I found the premise interesting and compelling, and the plot device of seeing/hearing all of the men’s thoughts was a nice way of delivering exposition, along with some humor courtesy Holland, whose Noise is especially chatty, with his quips reminding me a bit of his Peter Parker. I also felt that Holland and Ridley did the most with what they were given, and Mikkelsen seems to dig into his role as the Mayor. It’s just that it never really got going, or offered enough information, character development or motivation, or drama to gain any real momentum—especially when the film’s big “surprise” reveal takes place about halfway through and then just leaves us with a typical chase as Prentiss and his men try to track down Viola and Todd.
Fortunately, the film at least looks great. Filmed on Arri at 6.5K, this is taken from a true 4K digital intermediate and images are always clean and sharp. You can appreciate the different textures, patterns, and wear in the fabric worn by characters, and see great detail in the closeups of actors’ faces. The focus is also razor sharp in scenes, with objects having clear and
defined edges, letting you see individual twigs, sticks, and branches in the forest.
New World is very organic, with lots of forests and the settlement a bit like an Old West mining town, with an earthy color palette. There are a few shots of Viola in space prior to landing, and these have a far more modern feel—brighter, with lots of contrast from space and planets and the mechanical elements of her ship. Black levels are deep and clean throughout, and the HDR grade helps with lots of shadow detail in the forest, as well as bright highlights from sunlight streaming in through windows and cracks in wooden slats.
The Dolby TrueHD Atmos audio mix is pretty aggressive, and there are tons of ambient sounds from the forest scenes as characters move about New World or when a gadget blasts laser bolts all around the room. One scene has characters hiding under floorboards and overhearing a conversation, and you hear the creak of wood and the conversation happening up overhead.
The Noise plays a big part in the film, and the mixers use this as a nice audio element, placing characters’ thoughts up into the height channels or filling the room with literal noise in large crowd scenes. Because the Noise is mixed up into the height speakers, sometimes that dialogue can be a bit tricky to understand,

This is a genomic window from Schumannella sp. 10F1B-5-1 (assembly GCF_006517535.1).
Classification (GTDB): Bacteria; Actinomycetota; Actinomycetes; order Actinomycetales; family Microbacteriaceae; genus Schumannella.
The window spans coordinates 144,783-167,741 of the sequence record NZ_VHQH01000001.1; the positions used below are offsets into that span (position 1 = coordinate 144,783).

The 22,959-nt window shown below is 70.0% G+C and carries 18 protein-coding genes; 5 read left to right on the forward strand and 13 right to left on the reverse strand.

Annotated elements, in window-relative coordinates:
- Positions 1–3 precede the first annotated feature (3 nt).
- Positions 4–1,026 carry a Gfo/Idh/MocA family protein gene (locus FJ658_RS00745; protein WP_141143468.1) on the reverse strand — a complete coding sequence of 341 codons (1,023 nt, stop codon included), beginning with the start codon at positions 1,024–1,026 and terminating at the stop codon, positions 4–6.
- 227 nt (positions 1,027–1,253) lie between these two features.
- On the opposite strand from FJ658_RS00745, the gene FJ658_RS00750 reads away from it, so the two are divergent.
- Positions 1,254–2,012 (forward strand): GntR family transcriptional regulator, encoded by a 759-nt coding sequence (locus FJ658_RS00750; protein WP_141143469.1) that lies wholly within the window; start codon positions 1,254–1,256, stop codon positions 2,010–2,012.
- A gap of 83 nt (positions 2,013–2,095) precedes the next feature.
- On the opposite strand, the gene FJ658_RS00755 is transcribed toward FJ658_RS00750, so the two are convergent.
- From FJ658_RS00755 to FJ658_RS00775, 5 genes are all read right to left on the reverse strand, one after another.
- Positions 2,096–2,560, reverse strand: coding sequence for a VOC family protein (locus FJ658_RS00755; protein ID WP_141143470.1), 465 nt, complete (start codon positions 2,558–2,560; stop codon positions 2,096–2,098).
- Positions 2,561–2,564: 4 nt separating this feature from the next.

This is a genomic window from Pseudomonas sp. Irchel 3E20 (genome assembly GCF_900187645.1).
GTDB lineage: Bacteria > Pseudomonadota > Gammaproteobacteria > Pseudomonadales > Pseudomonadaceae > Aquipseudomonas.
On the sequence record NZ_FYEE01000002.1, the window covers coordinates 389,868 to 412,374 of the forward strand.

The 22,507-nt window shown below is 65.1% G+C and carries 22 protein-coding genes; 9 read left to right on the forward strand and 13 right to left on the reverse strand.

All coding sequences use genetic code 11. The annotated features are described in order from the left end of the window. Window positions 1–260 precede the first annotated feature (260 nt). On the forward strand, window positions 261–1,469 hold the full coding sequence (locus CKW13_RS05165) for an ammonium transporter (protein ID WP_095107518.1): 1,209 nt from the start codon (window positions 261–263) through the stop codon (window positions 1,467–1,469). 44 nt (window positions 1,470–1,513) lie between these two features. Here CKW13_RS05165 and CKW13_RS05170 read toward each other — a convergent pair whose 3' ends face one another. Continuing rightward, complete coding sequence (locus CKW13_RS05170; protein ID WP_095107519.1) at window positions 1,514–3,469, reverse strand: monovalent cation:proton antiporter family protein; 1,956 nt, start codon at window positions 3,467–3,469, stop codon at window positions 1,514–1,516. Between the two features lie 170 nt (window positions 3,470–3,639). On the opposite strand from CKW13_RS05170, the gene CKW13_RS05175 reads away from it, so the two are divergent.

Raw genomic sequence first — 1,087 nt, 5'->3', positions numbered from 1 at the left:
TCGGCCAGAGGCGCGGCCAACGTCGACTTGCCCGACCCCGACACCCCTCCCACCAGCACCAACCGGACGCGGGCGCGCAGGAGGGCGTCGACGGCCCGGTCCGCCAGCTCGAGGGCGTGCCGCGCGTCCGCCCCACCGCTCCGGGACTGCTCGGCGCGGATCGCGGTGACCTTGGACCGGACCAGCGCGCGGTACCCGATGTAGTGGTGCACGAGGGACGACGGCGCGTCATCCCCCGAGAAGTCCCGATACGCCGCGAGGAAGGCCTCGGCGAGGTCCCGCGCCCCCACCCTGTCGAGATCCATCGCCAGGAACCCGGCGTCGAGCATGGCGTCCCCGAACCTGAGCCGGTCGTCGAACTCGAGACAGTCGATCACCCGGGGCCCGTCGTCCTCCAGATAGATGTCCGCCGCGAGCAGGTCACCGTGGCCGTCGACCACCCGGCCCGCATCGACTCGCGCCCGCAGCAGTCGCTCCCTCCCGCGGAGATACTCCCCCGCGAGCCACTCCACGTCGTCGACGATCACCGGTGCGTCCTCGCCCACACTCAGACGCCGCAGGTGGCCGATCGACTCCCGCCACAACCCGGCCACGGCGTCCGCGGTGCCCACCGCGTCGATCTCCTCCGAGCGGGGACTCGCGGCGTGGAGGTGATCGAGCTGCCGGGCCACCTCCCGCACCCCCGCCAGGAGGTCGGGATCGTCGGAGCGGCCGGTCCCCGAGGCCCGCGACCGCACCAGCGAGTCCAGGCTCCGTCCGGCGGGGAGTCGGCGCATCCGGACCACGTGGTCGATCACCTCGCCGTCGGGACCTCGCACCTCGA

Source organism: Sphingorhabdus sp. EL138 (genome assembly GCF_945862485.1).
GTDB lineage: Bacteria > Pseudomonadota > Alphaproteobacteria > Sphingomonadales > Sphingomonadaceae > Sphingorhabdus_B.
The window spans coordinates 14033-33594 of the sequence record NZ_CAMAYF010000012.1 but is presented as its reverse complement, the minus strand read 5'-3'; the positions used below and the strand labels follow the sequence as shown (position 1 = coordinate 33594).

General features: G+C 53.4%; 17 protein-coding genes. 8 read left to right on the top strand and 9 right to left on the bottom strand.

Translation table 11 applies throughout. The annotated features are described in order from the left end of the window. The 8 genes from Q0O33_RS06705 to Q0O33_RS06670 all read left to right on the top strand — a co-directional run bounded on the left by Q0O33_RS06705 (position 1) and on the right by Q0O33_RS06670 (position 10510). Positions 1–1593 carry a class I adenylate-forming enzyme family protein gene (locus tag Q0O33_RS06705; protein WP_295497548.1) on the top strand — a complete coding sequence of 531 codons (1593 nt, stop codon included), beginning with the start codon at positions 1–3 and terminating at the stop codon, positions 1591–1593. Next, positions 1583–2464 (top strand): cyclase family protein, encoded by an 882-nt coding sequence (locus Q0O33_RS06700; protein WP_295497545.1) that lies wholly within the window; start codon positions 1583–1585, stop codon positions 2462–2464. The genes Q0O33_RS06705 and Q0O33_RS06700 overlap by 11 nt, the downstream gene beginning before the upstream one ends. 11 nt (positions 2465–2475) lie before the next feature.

especially when many other layers of sounds are happening, but you can clearly hear all the important parts. And you’ll hear “I’m Todd Hewitt—control your noise” being thought over and over (and over . . .) as he tries to block his thoughts from others.
There aren’t a ton of moments requiring big low-end effects, but your subs are called into play —occasionally significantly—when appropriate, such as when Viola’s ship is entering the atmosphere or during a galloping horse chase.
With an audience rating of 71%, Chaos Walking definitely has some appeal. And with it being released in theaters just a month ago, it is some of the freshest content you can view at home. While its leads probably have more appeal to a ‘Tween crowd, Chaos’ premise is compelling enough to hold your attention, and the eye and ear candy certainly make for a fun evening at home.
Probably the most experienced writer on custom installation in the industry, John Sciacca is co-owner of Custom Theater & Audio in Murrells Inlet, South Carolina, & is known for his writing for such publications as Residential Systems and Sound & Vision. Follow him on Twitter at @SciaccaTweets and at johnsciacca.com.